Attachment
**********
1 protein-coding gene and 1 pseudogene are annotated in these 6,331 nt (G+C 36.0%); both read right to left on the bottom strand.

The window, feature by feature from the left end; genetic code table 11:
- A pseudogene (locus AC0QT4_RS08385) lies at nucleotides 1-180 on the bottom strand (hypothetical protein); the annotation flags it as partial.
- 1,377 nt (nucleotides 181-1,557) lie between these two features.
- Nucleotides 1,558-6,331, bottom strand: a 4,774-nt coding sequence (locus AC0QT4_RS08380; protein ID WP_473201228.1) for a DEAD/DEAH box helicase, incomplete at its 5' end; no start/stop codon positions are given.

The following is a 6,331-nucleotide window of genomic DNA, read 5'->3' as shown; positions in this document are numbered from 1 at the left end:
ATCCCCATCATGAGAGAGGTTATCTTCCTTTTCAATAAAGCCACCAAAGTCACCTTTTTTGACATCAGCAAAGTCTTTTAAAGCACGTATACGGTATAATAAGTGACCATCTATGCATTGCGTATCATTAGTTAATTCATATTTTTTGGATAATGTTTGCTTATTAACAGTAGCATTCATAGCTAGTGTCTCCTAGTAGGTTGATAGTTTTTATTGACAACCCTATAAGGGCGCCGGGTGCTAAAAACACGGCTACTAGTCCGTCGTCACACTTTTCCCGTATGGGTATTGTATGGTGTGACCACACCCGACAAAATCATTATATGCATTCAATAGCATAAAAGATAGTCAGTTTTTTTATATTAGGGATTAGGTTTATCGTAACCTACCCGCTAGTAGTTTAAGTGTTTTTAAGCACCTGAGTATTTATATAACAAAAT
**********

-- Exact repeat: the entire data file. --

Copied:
1 protein-coding gene and 1 pseudogene are annotated in these 6,331 nt (G+C 36.0%); both read right to left on the bottom strand.

The window, feature by feature from the left end; genetic code table 11:
- A pseudogene (locus AC0QT4_RS08385) lies at nucleotides 1-180 on the bottom strand (hypothetical protein); the annotation flags it as partial.
- 1,377 nt (nucleotides 181-1,557) lie between these two features.
- Nucleotides 1,558-6,331, bottom strand: a 4,774-nt coding sequence (locus AC0QT4_RS08380; protein ID WP_473201228.1) for a DEAD/DEAH box helicase, incomplete at its 5' end; no start/stop codon positions are given.

The following is a 6,331-nucleotide window of genomic DNA, read 5'->3' as shown; positions in this document are numbered from 1 at the left end:
ATCCCCATCATGAGAGAGGTTATCTTCCTTTTCAATAAAGCCACCAAAGTCACCTTTTTTGACATCAGCAAAGTCTTTTAAAGCACGTATACGGTATAATAAGTGACCATCTATGCATTGCGTATCATTAGTTAATTCATATTTTTTGGATAATGTTTGCTTATTAACAGTAGCATTCATAGCTAGTGTCTCCTAGTAGGTTGATAGTTTTTATTGACAACCCTATAAGGGCGCCGGGTGCTAAAAACACGGCTACTAGTCCGTCGTCACACTTTTCCCGTATGGGTATTGTATGGTGTGACCACACCCGACAAAATCATTATATGCATTCAATAGCATAAAAGATAGTCAGTTTTTTTATATTAGGGATTAGGTTTATCGTAACCTACCCGCTAGTAGTTTAAGTGTTTTTAAGCACCTGAGTATTTATATAACAAAAT